40 months ago
Thanks for the thanks. I'm glad to have helped.

The risk of viral hepatitis is virtually zero in this situation; I wouldn't recommend testing at all unless you have reason to suspect your partner was a bisexual or an injection drug user. Even then, only hepatitis B is an issue. Contrary to popular perceptions, hep C is rarely sexually transmitted except in gay men who have traumatic (bloody) rectal sexual exposures. (In monogamous heterosexual couples in which one person has HCV, who have had unprotected sex regularly for 10+ years, the prevalence of hep C is no higher in the partners than it is in the general population.)

That said, if you insist on hepatitis testing, it should be 6 weeks for hep B and 12 weeks for hep C.

---
40 months ago
Thank you so much for your response! I did receive the hep B vaccinations so I'm assuming the chance i have it are relatively low. I am however worried i have contracted genital herpes.  I was with my partner for less than 2 months, and we had sex 2-3 times a week. It was unprotected and he was a male. I am aware that transmission from male to female is almost double, but since i am not aware of his status how likely would it be that i may have it? I would consider him promiscuous as he stated he was had close to 15 partners. I did not observe any signs/symptoms from him throughout the time i was seeing him. I also have not observed any S&S on myself. I am also aware that herpes can be asymptomatic. If i were to get an iGg at 11 weeks would that be considered accurate? Would you recommend testing at all since it is so common? I'm really worried because my previous partner before him was a long term relationship and he has never slept with anyone else other than me. We may get back together and i don't know what to do if i have genital herpes.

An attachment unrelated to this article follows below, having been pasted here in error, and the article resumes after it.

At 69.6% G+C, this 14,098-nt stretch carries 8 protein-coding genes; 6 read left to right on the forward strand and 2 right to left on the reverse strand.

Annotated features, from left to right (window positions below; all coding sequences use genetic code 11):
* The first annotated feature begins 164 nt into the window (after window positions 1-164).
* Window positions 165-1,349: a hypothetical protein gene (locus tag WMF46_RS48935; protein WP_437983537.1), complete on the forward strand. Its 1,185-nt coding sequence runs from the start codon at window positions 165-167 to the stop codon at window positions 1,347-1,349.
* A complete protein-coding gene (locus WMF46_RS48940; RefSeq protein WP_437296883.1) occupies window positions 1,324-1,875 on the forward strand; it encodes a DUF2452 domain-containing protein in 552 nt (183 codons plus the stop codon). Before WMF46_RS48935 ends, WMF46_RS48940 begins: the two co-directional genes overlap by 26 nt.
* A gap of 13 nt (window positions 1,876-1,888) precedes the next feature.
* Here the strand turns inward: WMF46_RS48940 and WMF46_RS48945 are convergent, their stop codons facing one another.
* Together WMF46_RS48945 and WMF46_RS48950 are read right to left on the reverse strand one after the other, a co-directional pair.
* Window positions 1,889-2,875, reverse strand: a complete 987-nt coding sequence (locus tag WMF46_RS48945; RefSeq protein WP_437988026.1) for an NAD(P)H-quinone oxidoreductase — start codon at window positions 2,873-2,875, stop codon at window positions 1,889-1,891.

I forgot to add, i tested negative for chlamidiya and gonorrhoea. 
H. Hunter Handsfield, MD
H. Hunter Handsfield, MD
40 months ago
Glad to hear you were immunized against hep B. Your risk for that infection was zero. Definitely don't test: it will be positive (for hep B surface antibody) because of the vaccine. Also glad to hear about your gonorrhea/chlamydia tests.

I cannot say the risk you acquired genital herpes is zero from the relationship described, but it's very low. It is true that genital HSV often is asymptomatic, but that's often because mild symptoms go unnoticed. People who are especially concerned and on the lookout for symptoms are more likely to not miss them. Accordingly, absence of S&S in your situation is quite reassuring. Testing for HSV in this sort of situation is controversial, mostly because the HSV blood tests are not perfect. They not infrequently give borderline results that require still more testing to sort out the truth (and a lot of anxiety during that process). Also, nearly half of all adults have positive IgG results for HSV1, usually from oral infection and often without symptoms, with usually with no way to know with certainty whether the infection is oral or genital. If you do it, for sure have an IgG test only, not IgM; and I would recommend waiting until 12 weeks after your last sexual exposure in that relationship.


---